Young seminarians are being steeped—in seminary—in an expressive individualism that is contrary to the gospel of Jesus Christ and that will, if it’s not nipped right in the bud, lead actual people into hell.
A few years ago there was a piece published somewhere that expressed a sentiment buried deep within the hearts of most people attracted to the Anglican way. The author said, in essence, that we should all just try to get along. She knew that there had been some sort of trouble on the matter of sexuality, like ten years ago, but it was time to heal the breach between the ACNA and TEC and move on from the pain of the past. That idea, if I am remembering correctly, was festering especially at Duke, where a good number of ACNA clergy still go to get their theological education. Unhappily, not only has that project not gone away, it has spread to Nashotah House. The Living Church has done due diligence to report what’s happening at these two seminaries. The article starts this way:
Two seminaries have been making conscious efforts to recruit future priests affiliated with both the Anglican Church in North America (ACNA) and the Episcopal Church (TEC). After arriving on campus, seminarians of differing convictions find mutual suspicions weakening while they study, worship, and dine together every day. Friendships begin. Both churches are well represented in traditional three-year, residential master of divinity (M.Div.) programs at Nashotah House in Wisconsin and at the Anglican Episcopal House of Studies (AEHS) at Duke Divinity School in North Carolina. Both seminaries also offer “hybrid” degrees — mostly online instruction, with a few intensive weeks on campus. Hybrid programs have the salutary effect of broadening the pool of potential priests, but the immersive residential model is a key element of this story. Duke, an ecumenical seminary founded by the United Methodist Church, has 46 residential M.Div. students pursing certificates in Anglican studies through AEHS. Roughly two-thirds are from TEC and one-third from the ACNA, said the Rev. Joe Ananias, interim director of AEHS. Nashotah, one of nine seminaries recognized by the Episcopal Church, has 38 residential M.Div. students. Half of them are from TEC, close to a third from the ACNA, and the remainder are from other Anglican or non-Anglican affiliations, according to Lauren Cripps, communications and marketing manager.
That’s such an interesting line—“seminarians of ‘differing convictions’ find ‘mutual suspicions’ weakening while they study ‘worship,’ and dine together every day.” That is how it goes. Seminary is by no means the most intense educational experience you can have. Exegesis and the study of Church History aren’t that hard, though many do find them excessively boring. No, it is in the meals, the small group discussions, the networking, the astonishing revelation that the best place to find an unbeliever is in a cassock and surplice leading the psalm that can really shake a person to the core. You go in all dewy-eyed, excited to serve God in the church and discover that most of the people around you are super cynical. That’s when what you think and how you feel really begins to take shape.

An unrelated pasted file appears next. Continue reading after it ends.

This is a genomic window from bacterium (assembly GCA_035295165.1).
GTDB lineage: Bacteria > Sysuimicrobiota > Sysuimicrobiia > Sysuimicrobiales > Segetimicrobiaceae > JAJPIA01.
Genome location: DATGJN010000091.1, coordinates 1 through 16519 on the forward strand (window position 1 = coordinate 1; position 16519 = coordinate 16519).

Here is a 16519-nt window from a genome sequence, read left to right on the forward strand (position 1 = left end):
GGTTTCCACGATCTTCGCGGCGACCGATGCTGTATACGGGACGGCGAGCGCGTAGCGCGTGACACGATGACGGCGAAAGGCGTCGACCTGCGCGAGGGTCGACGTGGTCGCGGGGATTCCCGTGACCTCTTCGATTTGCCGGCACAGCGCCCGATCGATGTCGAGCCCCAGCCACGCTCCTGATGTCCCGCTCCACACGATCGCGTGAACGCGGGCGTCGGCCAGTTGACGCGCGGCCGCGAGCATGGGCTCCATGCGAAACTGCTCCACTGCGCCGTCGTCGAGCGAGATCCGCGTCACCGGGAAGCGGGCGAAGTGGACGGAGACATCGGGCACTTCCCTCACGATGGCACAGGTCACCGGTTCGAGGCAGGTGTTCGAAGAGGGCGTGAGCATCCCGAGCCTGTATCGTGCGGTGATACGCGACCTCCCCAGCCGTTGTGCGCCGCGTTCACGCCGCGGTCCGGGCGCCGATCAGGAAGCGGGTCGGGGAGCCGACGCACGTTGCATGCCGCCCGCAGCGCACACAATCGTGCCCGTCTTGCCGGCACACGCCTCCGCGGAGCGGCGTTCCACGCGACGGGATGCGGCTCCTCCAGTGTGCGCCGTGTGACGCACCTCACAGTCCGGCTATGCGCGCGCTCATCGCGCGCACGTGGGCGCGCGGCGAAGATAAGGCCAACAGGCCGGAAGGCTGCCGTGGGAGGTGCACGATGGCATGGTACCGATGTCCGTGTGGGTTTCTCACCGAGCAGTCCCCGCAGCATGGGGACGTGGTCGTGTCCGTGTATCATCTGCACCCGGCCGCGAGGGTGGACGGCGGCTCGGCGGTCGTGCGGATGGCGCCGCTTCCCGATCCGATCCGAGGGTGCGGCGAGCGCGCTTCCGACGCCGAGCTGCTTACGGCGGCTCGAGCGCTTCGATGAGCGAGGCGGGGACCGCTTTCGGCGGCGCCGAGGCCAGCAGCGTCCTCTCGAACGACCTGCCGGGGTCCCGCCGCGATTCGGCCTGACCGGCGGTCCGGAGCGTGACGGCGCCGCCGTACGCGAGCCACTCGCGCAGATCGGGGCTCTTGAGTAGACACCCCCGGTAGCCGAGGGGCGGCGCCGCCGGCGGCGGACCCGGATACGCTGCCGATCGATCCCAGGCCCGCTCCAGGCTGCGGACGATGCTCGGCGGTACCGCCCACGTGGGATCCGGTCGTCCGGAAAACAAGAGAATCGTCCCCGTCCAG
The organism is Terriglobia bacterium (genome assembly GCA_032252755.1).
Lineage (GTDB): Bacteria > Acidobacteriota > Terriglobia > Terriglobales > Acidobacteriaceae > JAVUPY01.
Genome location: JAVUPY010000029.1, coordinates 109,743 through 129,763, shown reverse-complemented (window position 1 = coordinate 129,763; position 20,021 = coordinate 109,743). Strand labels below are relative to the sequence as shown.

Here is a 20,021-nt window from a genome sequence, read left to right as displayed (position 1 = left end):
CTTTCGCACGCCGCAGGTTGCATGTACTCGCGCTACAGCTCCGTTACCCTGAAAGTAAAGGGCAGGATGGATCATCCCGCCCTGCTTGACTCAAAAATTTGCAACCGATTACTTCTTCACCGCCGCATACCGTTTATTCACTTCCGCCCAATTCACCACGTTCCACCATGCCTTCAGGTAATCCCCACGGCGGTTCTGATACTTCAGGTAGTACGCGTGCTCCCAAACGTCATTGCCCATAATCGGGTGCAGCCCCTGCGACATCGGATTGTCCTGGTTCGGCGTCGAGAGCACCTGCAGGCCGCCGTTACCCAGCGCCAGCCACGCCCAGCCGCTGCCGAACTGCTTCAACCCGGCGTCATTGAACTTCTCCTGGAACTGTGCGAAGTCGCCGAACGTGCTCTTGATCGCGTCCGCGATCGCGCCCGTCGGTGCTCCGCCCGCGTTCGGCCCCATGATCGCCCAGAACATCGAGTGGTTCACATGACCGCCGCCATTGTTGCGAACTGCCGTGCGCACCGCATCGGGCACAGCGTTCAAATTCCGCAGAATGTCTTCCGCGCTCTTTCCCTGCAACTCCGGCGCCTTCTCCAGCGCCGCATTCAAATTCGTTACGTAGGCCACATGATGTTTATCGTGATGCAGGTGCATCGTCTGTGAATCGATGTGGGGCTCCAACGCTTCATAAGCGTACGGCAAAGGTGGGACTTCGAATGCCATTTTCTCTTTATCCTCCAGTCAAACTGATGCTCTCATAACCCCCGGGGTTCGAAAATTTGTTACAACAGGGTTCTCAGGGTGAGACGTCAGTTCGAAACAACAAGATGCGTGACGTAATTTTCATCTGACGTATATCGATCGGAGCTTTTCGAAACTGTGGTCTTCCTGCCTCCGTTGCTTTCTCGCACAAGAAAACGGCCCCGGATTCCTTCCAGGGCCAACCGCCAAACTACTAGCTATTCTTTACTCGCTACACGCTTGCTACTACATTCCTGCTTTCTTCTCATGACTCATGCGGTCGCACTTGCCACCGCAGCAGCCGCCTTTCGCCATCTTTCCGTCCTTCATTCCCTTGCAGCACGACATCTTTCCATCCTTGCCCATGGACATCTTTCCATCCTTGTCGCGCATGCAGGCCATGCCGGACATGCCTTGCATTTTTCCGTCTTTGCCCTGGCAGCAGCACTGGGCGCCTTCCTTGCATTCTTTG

A lot of ordinary Episcopalians were shocked, over the decades, to discover that the nice young believers they sent off to seminary invariably came home no longer believing in things like the Resurrection or the Atonement. How could that happen, they asked. Well, two ways. First, those “theological positions” were derided in class by the professors. But then, second, over dinner and breakfast, you find it just isn’t cool to be “orthodox” about those types of things. This way of things apparently hasn’t changed:
“There’s a communal gathering space down the hall from my office where students congregate, and it’s not uncommon to hear either hearty laughter or thoughtful conversation,” Ananias told TLC by email. “It’s often students from both TEC and ACNA, across the theological spectrum, clearly enjoying each other’s company.” But the most eloquent testimony comes from seminarians and alumni who have forged friendships despite fundamental disagreements — participating in what the Episcopal Church has come to call “communion across difference.” TLC interviewed eight current or former seminarians, representing both churches at both schools. Here is some of their witness.
“Communion across difference” sounds a lot like “walking in good disagreement” which ACNA clergy are not supposed to do, as our province has signed onto the Kigali Commitment. And that’s not because we’re bigots and haters who are experiencing a lot of personal pain. It’s because back in 2003, when TEC decided to bless a gay man in a same-sex relationship as bishop, the “communion” was broken. That means that we could no longer share spiritual worship with those who had decided to walk away from the faith and disobey scripture. I should just point out, again, that what TEC did back then—and has never repented of—is what the Church of England is doing now. It has to do with the Bible. Either you read it and obey it, or you explain it away. These two ways of being are mutually exclusive. Two opposing views can’t both be true at the same time. It is spiritual malpractice to say that it’s ok just to disagree, that both people, because they mean well and are trying hard, can worship and pray together because they’re basically talking about the same thing. It’s just some details—like the nature of the Bible and who Jesus is—that they quibble over.